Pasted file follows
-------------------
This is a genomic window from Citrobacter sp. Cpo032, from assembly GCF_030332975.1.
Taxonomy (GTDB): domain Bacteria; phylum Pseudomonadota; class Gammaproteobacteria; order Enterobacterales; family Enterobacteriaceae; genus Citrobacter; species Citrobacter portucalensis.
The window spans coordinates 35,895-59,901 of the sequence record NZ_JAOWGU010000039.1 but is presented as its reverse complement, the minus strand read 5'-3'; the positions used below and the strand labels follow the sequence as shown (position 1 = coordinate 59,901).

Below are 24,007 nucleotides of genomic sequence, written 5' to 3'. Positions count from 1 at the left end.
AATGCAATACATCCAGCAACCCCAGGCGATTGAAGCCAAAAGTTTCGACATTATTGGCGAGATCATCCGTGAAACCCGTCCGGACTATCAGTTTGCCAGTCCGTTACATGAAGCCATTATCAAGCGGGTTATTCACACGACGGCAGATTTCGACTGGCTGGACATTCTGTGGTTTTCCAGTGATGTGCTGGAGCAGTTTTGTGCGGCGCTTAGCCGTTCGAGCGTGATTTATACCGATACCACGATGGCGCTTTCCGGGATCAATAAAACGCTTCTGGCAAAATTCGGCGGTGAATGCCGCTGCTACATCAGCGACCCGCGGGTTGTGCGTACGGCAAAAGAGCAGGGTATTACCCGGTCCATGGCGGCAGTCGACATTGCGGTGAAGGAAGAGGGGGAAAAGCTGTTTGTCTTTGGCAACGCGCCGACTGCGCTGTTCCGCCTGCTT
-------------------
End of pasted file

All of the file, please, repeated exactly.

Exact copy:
This is a genomic window from Citrobacter sp. Cpo032, from assembly GCF_030332975.1.
Taxonomy (GTDB): domain Bacteria; phylum Pseudomonadota; class Gammaproteobacteria; order Enterobacterales; family Enterobacteriaceae; genus Citrobacter; species Citrobacter portucalensis.
The window spans coordinates 35,895-59,901 of the sequence record NZ_JAOWGU010000039.1 but is presented as its reverse complement, the minus strand read 5'-3'; the positions used below and the strand labels follow the sequence as shown (position 1 = coordinate 59,901).

Below are 24,007 nucleotides of genomic sequence, written 5' to 3'. Positions count from 1 at the left end.
AATGCAATACATCCAGCAACCCCAGGCGATTGAAGCCAAAAGTTTCGACATTATTGGCGAGATCATCCGTGAAACCCGTCCGGACTATCAGTTTGCCAGTCCGTTACATGAAGCCATTATCAAGCGGGTTATTCACACGACGGCAGATTTCGACTGGCTGGACATTCTGTGGTTTTCCAGTGATGTGCTGGAGCAGTTTTGTGCGGCGCTTAGCCGTTCGAGCGTGATTTATACCGATACCACGATGGCGCTTTCCGGGATCAATAAAACGCTTCTGGCAAAATTCGGCGGTGAATGCCGCTGCTACATCAGCGACCCGCGGGTTGTGCGTACGGCAAAAGAGCAGGGTATTACCCGGTCCATGGCGGCAGTCGACATTGCGGTGAAGGAAGAGGGGGAAAAGCTGTTTGTCTTTGGCAACGCGCCGACTGCGCTGTTCCGCCTGCTT